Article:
Cheerleading’s Dark Side: Child Panhandlers

I'd probably donate to this guy

This is happening too often: Sunday is here, there’s a home game, we pull into our tailgate lot and crack open that first beer. Shortly there after a little tart, maybe 10 years old in a cheerleading uniform, shows up asking for donations so she and her team can go to “Nationals,” whatever the hell that is. I assume it’s where these little All-Star mooches can shake their rumps in a provocative manner in front of questionable judges at Disney World. I researched; the “Cheerleading Worlds” competition is held at Disney World every year. Despite its international name, it is never held in Indonesia or on the African continent or even outside of Florida for that matter because that would mean too much begging.

The USASF (United States All-Star Federation) is the organization that regulates this buffoonery on a national level. I use the word “buffoon” not as a slight to the innocent children but to their idiot parents who are typically more interested in the tumbling and the pom-pom waving than the participants. There’s a button on their website that took me to a place where I could make rules suggestions. Well, of course I did and emailed the following to Les Stella, the Executive Director of the USASF:

Dear Les,

I’m tired of being solicited for donations by local cheerleading squads in my area every time I tailgate for a football game. I suggest immediate disqualification for any team that panhandles for donations. Thank you for the consideration.

Thomas Cochran

If I receive any response I will add it to this post.

The stated mission of the USASF is, “To support and enrich the lives of our All-Star athletes… and promote a positive image for the sport.” I suggested this rule change because I don’t believe competing with the homeless for handouts promotes a positive image of 10-year old girls.

If you disagree please tell me. If you are the parent of one of these girls I’d love to hear from you. If you think I’m irrationally responding to an isolated incident, you are sorely mistaken. Just yesterday cheerleaders asked me four separate times in two hours for money. It happens just like I described above every football game. They sniff us out like zombies in The Walking Dead.

What really gets me is that they are being taught how to get something for nothing. These little scroungers aren’t offering anything. Sell me a cookie, a car wash, an insult; something other than “please do it.” What a sad lesson these children are being taught. On a blog called “Making it Work Mom,” Heather posts how proud she is of her little beggars. She argues it’s not begging, instead it’s something called “canning.” This is a word in the dictionary that is derived from the can that beggars use to collect money. How disgustingly PC. I have another definition of canning: “sitting on your fat can while people hand you cash.” Heather, you are a terrible parent. If I wanted money as a kid, my mother would offer to pay me $0.25 for every bag of sticks I picked up in the yard. Hand these future entitled slobs a bag and tell them to start looking for sticks.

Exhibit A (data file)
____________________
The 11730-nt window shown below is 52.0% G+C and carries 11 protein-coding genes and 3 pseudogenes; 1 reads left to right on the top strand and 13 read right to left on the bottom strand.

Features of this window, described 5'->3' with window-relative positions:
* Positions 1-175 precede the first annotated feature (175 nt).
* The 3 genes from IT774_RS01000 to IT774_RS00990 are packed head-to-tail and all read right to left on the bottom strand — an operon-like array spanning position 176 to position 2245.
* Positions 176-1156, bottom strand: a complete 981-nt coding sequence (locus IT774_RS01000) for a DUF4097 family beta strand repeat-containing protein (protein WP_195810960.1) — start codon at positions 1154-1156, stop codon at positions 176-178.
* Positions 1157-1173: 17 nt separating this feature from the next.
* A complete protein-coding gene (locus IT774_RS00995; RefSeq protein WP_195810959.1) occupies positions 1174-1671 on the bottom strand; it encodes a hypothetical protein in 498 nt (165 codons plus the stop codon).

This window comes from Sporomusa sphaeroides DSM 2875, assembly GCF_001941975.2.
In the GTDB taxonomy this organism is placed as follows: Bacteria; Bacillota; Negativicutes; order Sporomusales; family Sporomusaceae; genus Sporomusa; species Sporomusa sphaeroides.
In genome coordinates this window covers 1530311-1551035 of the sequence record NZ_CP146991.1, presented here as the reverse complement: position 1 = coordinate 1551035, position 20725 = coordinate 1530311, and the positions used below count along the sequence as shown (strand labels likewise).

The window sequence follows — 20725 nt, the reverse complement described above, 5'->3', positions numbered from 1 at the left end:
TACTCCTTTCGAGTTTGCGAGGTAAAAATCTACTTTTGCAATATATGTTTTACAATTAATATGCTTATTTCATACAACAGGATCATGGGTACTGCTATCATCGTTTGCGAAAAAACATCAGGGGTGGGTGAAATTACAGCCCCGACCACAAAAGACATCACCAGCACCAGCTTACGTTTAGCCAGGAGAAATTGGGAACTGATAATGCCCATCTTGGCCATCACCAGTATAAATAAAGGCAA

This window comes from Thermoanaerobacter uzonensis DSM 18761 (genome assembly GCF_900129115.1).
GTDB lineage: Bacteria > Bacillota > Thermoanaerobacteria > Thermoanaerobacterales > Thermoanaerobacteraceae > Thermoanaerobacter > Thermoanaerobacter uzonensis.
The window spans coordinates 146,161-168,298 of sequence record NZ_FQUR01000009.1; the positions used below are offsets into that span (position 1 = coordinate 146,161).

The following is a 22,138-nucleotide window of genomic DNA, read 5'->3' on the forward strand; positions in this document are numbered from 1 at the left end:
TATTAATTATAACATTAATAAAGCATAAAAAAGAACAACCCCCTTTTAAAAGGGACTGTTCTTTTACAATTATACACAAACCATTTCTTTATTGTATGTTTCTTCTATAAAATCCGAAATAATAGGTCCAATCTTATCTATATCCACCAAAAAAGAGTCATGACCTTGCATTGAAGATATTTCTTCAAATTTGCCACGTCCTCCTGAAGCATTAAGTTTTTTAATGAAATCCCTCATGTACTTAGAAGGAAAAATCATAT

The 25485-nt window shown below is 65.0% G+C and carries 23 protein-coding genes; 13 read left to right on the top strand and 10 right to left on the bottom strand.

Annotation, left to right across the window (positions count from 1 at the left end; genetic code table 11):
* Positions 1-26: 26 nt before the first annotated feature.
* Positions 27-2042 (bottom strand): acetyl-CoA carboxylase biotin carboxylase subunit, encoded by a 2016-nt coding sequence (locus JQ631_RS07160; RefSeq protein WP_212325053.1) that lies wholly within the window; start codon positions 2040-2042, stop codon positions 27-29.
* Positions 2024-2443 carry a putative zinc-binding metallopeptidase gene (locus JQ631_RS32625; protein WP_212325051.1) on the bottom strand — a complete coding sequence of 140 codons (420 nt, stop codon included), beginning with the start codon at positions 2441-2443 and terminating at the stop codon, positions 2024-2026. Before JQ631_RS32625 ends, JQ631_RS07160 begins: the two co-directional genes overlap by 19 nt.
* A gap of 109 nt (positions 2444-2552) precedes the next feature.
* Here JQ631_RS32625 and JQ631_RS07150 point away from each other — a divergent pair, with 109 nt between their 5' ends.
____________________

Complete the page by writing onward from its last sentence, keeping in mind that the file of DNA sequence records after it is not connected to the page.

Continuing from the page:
“Oh come on, Thomas, it’s just a few bucks, what an ass you’re being.” Yeah, I am, but I also like to reserve my charity dollars for things other than sending 15 brats to Disney World. There is a scene in my favorite show, The Sopranos, where Tony and Carmella are fighting about their separation. Tony tells her, “You’re entitled to shit.” While not true in that situation, it is true when it comes to these little leeches. I’d love some suggestions for keeping these people away from my tailgating. I think at the next game I’m going to print this out and put it in their “cans.” (I know, sadly, there are boy cheer squads too and in the interest of equality I think they also stink)

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20 thoughts on “Cheerleading’s Dark Side: Child Panhandlers

  1. I don’t know what cheerleading institution would send kids out to ask for money. I grew up cheerleading (yes Nationals and Worlds and all the terms you said), but never once did we have to “ask” for money. I don’t know any gyms teams that did. The most we ever did was put on a car wash. I agree with you though, these kids need to work or something for donations. It is an expensive sport so maybe some of the kids need to find a cheaper activity. I’m embarrassed for the cheerleading world if this is what it has come to. Hopefully it’s an isolated occurrence.

  2. Dear Mr. Cochran

    Thank you for your correspondance and your interest in the USASF.

    If you would prefer to make a donation privately please contact a USASF representative.

    For information regarding qualifications, please review the guidelines listed on the USASF website.

    Sincerely

    Ms. Canning

    (disclaimer: this poster not affiliated with the USASF and is intended for amusement)

      • Thanks! It’s more breast than east these days since the in-laws weren’t thrilled with how I was publicly skewering them.

        I recently got hit up by one of the OR nurses to send her daughter’s cheerleading team to Disney. But if they cannot afford to go to Disney… why are they going to Disney?

      • I wish I were exaggerating but we are asked for money every week, multiple times. It’s my most popular post by far so it must not be an uncommon occurrence. People asked why I didn’t blame the parents. I thought I did emphatically; the kids don’t know better! Glad you liked it.

  3. Hi Thomas, nice to meet you. I agree with every word you’ve said here (except for calling a child a tart :)) – they shouldn’t be out asking for money like that. What happened to earning it?
    Thanks for visiting our blog, and for following. I hope you enjoy the stories of our journey.
    Cheers
    Alison

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